Governor of Florida, Jeb Bush, has seen the light and it comes in the form of a biofuel. The St. Petersburg Times reports that after reading a paper written by Mario Fernandez, a former sugar trader from Key Biscayne, Gov. Bush has seemingly become one of the nation's foremost advocates of ethanol. In an interview, he said, "This one was one of those light bulb deals for me."
Mr. Fernandez' paper argued that ethanol would provide a three-fold win by reducing America's dependence on foreign oil, helping the environment and bringing biofuel production to Florida farmers.

In April, Gov. Bush wrote a letter to his brother, the President, advising that the 54 cent per gallon tariff on Brazilian ethanol be removed. Included with the letter was a 9-page paper written by the Florida Free Trade Area of the Americas (FTAA) which recommended a plan to pump 15 billion gallons of ethanol into the marketplace by 2015. This would account for about 10% of the US's annual gas consumption.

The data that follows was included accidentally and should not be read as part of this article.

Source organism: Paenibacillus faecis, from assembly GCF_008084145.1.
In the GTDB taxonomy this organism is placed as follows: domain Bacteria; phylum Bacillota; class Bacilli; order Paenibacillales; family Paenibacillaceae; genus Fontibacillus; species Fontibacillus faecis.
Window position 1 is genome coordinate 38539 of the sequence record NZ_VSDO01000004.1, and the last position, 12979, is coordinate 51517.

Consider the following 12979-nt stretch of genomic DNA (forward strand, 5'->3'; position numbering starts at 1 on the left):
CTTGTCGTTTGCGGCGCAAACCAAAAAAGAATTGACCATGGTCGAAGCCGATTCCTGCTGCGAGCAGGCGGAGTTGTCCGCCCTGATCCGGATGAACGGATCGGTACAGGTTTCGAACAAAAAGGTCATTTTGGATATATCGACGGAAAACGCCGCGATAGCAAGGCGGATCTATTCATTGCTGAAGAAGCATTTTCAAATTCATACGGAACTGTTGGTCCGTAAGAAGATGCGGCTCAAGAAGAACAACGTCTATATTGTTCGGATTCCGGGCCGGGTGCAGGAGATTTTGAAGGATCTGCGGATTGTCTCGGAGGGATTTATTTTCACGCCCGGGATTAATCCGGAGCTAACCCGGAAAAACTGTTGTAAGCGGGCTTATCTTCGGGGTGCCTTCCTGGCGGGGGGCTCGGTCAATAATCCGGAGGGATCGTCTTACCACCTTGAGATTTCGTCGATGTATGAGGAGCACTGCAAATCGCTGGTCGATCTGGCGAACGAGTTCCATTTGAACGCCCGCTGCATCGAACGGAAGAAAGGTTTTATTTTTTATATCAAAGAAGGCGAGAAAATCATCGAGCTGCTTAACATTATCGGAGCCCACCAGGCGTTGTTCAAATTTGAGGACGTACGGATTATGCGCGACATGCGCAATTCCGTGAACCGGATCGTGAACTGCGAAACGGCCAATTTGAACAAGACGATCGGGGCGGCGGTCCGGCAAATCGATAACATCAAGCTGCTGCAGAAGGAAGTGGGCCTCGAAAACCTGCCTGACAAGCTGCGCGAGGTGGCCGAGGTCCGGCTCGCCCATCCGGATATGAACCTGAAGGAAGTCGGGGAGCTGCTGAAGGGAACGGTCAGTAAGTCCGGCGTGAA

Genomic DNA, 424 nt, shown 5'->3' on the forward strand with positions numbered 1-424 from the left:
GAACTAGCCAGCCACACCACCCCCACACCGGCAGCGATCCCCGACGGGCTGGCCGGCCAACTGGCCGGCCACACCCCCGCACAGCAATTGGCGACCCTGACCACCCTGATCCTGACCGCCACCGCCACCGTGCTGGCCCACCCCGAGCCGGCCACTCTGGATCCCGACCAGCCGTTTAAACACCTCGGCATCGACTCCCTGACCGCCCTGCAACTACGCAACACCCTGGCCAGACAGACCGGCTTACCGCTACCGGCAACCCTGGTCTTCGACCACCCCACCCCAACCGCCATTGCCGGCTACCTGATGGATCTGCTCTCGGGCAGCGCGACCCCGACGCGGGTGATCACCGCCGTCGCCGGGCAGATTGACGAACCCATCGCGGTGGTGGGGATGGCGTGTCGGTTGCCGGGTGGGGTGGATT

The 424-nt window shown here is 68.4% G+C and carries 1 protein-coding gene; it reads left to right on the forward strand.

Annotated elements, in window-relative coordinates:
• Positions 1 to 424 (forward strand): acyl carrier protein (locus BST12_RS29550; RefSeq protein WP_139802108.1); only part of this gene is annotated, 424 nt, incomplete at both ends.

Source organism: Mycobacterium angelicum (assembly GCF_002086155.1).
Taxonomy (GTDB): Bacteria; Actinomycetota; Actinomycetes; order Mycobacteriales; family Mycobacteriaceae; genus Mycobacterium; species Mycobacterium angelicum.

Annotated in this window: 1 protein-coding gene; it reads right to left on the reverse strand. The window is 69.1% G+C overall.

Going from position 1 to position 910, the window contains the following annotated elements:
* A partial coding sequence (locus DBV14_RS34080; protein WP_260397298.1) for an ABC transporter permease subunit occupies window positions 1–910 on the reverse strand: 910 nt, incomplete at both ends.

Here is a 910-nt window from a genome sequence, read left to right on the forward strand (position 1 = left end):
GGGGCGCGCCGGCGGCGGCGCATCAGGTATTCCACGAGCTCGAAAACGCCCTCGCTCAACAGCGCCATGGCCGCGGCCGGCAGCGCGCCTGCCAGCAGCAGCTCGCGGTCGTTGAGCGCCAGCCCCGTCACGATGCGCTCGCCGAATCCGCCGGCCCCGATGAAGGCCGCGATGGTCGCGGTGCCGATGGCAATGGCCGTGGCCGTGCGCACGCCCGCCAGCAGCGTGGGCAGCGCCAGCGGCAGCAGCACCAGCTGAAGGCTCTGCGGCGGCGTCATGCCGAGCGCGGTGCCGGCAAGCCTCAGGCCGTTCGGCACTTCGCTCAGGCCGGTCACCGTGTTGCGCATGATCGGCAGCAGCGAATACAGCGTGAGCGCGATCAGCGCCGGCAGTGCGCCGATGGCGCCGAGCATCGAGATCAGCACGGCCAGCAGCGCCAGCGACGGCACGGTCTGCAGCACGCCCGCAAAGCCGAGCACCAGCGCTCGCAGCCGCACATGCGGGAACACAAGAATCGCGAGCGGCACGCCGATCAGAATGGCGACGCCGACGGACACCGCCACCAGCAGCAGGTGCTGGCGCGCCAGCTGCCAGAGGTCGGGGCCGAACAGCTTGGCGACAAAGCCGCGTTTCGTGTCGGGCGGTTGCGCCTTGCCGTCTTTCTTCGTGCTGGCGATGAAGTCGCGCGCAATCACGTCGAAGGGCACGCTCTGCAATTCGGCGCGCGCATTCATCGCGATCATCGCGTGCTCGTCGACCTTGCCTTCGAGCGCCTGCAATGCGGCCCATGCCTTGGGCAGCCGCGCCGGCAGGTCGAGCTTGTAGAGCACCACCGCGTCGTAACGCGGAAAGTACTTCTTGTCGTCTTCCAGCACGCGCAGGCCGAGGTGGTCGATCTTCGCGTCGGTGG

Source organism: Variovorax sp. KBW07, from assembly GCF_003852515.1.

Bush says his new stance on ethanol came from a convergence of climate issues, the environment and Florida's role in the hemispheric free trade debate.

Bush believes that global demand for biofuels will offer room for both the US and Latin American production to co-exist. However, his efforts are bound to face an uphill battle. Bradley Krohn, president of US EnviroFuels, says "The (Florida ethanol) industry needs that 54-cent tariff in order to grow. Otherwise we are simply shifting our dependence from the Middle East to South America and inhibiting the financial community from investing."

The tariff does not expire until 2008.

[Source: St. Petersburg Times]

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